Cool hack though. It will just tell you the active drops, it doesn’t tell you WHICH drop it is. Just that it is live. And it doesn’t tell you if the wires are all correctly set. This only tests the send and receive pair, not the extra 2 (used for Power over Ethernet and I believe gigabit ethernet, maybe CDDI too)
any more thoughts on how to use this for remote control of other things than pc’s?
my dad’s a tech freak and our house has rj-45 wall plugs, so it would be really nice if i could WOL my TV or some other device. :D
so id played a little bit around whith the wol function and hey guess what EVERYTHING! could be turned on whith this funktin.
After the magic packet is sended the signalline(pin3)is up to 3,3V.
To reset these 3,3V the card has to be disconnected from power.
So if the card is disconnected everytime the WOL packed is sended it would be makeable to make some kind of a “serial” protocol so more devices could be controlled over just one card/mac all over the world ;)
If there is a interest on that i try to make a litte project out of that
So if anyone is interested just mail me
by itself, this hack is a bit of an inelegant solution. however, by utilising the WoL pin it suddenly becomes uber-useful. I will definitely be using this and writing it up.
the comment about the anti static back was quite correct, so hows about an inside out antistatic bag? insulates the NIC’s bits from itself, throws a conductive/protective sheath over the whole lot.
shouldnt be too hard to turn on just one device via a normal and a bistable relais and a normal one. just wire it up so the WOL 3.3v triggers the normal relais which then gives the bistable one a jolt and resets the NIC to 0v. the bipolar relais would be switched everytime a magic packet is arriving.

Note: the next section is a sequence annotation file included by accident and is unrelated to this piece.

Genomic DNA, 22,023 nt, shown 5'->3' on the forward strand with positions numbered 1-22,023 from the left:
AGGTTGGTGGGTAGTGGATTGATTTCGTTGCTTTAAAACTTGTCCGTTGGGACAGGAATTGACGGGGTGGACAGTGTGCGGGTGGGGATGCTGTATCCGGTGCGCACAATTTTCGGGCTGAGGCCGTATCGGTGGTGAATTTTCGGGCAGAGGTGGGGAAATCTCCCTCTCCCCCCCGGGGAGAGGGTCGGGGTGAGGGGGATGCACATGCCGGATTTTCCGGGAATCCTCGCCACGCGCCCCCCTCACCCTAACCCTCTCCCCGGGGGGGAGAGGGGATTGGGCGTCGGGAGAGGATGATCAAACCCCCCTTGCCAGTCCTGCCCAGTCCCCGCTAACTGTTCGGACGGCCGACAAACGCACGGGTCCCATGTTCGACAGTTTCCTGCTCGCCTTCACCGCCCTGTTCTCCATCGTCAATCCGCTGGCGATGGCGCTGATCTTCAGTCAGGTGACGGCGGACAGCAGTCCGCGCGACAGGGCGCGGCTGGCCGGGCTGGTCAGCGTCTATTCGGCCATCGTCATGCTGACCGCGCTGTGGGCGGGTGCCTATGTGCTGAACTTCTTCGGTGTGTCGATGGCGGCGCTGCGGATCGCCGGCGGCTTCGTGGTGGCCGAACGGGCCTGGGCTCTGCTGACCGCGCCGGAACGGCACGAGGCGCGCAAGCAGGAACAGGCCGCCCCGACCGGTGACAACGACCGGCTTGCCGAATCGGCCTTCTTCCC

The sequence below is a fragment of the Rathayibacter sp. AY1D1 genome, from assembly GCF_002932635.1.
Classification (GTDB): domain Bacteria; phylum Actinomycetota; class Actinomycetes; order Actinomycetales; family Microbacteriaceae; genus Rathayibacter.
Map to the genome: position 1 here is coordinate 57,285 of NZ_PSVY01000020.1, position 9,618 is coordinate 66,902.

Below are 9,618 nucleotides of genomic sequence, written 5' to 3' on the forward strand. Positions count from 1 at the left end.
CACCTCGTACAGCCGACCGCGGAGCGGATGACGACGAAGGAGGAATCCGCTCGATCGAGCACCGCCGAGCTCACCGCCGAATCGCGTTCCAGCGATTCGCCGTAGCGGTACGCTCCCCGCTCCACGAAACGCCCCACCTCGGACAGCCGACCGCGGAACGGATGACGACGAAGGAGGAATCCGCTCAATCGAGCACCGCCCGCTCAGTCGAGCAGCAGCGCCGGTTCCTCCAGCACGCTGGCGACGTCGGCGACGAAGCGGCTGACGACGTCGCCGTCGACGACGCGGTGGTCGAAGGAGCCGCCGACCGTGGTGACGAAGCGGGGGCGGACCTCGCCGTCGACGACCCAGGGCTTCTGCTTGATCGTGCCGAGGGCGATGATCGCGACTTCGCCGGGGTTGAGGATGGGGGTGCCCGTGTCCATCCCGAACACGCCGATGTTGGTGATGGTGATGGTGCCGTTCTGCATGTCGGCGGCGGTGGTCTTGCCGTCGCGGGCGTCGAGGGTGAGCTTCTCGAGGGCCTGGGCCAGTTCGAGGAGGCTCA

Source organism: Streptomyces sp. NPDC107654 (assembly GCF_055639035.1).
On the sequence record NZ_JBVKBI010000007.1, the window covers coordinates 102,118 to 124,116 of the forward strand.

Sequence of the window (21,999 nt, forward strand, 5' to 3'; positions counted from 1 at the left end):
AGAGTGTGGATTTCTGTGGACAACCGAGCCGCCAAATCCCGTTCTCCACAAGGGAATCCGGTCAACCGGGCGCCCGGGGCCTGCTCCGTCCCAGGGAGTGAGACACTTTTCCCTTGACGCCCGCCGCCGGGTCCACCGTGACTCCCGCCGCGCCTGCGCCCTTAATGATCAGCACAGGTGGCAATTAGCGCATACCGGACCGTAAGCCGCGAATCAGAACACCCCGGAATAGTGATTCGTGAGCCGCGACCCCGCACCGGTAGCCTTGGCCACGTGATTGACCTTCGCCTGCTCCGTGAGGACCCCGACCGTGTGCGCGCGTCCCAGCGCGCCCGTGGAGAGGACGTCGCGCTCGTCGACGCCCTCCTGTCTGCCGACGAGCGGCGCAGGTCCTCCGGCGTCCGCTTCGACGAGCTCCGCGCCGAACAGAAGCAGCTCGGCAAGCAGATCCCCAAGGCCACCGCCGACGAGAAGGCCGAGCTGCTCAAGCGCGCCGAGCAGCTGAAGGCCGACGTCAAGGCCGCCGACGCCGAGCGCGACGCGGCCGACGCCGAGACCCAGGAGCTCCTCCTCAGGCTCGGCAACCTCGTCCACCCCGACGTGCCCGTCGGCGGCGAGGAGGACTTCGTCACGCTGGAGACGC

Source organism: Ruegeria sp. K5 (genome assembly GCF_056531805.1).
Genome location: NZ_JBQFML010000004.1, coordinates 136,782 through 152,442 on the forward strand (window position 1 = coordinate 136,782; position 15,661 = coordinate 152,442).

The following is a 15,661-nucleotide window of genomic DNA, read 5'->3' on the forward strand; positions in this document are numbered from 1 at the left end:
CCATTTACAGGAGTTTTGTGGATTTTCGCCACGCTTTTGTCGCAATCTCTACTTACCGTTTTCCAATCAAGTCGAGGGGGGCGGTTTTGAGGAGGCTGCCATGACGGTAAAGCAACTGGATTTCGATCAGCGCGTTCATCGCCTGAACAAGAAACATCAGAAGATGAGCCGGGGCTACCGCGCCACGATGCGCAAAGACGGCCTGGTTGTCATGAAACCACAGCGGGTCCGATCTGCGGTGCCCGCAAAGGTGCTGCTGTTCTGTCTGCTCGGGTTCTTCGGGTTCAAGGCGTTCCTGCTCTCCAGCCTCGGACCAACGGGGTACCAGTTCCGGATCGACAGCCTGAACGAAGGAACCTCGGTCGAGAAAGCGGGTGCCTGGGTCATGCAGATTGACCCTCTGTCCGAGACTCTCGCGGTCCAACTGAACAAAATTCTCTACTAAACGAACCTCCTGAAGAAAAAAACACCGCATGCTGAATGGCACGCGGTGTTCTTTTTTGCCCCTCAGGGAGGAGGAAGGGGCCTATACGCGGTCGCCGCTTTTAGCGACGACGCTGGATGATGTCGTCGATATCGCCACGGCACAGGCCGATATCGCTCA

no need for a serial protocol. theres no way of sending back things to the pc in an easy fashion anyway.
>> via a normal and a bistable relais and a normal one.
i meant just a bistable and a normal one. sorry
Wonderful idea, beats the hell out of Fluke testers, mainly because of cost. Spent about a dollar at radio shack to make one, works awesome, defeats bringing laptop and is small enough to fit most anywhere, even those tight behind the desk spaces!!!!
BEHOLD! a cable tester is 10 bucks on ebay, and works thru a LAN as well.
I would like to ask a question about the possibility of creating just an active port tester. This project got really close to the mark in regards to downsizing the original hack but then got diverted into the WOL project. I need to come up with a small LED (light/no light) port tester. I don’t have the luxury of putting a tone or pulse on the opposite end, besides if I could do that I would just look at the switch lights. I know the RX pair has insignificant power to light an LED but I was thinking a battery hooked to an LED with a in-line circuit that could be closed by the small voltage present on the RX pair. I am not very knowledgeable about any of this but I am trying to learn. The original project would work but for my requirement I do not want or need the presence of a MAC. Although I guess I could use a read-only patch cable between the tester and the wall port… I would still like to cut the unnecessary components in order to make a smaller and sleaker tester.
We bought these linkchecks from smartronix for $20, tells you if the drop is active and the speed. They are tiny and work well. http://www.amazon.com/Smartronix-Linkcheck-Ethernet-Tester/dp/B000RGI6R6
What I really want is something that will pull an IP to see what VLan the drop is connected to without a laptop.
What is the link to the guide building the ethernet card tester, the link is not working.
Could someone please tell me which wire of the WOL to connect where?
Cable tester traces the continuity of cable to ensure high speed in a network.
Does anyone have the link, or the instructions for this project? Because, it seems that the links given are not working anymore and I cannot find it anywhere else. Any help, would be appreciated.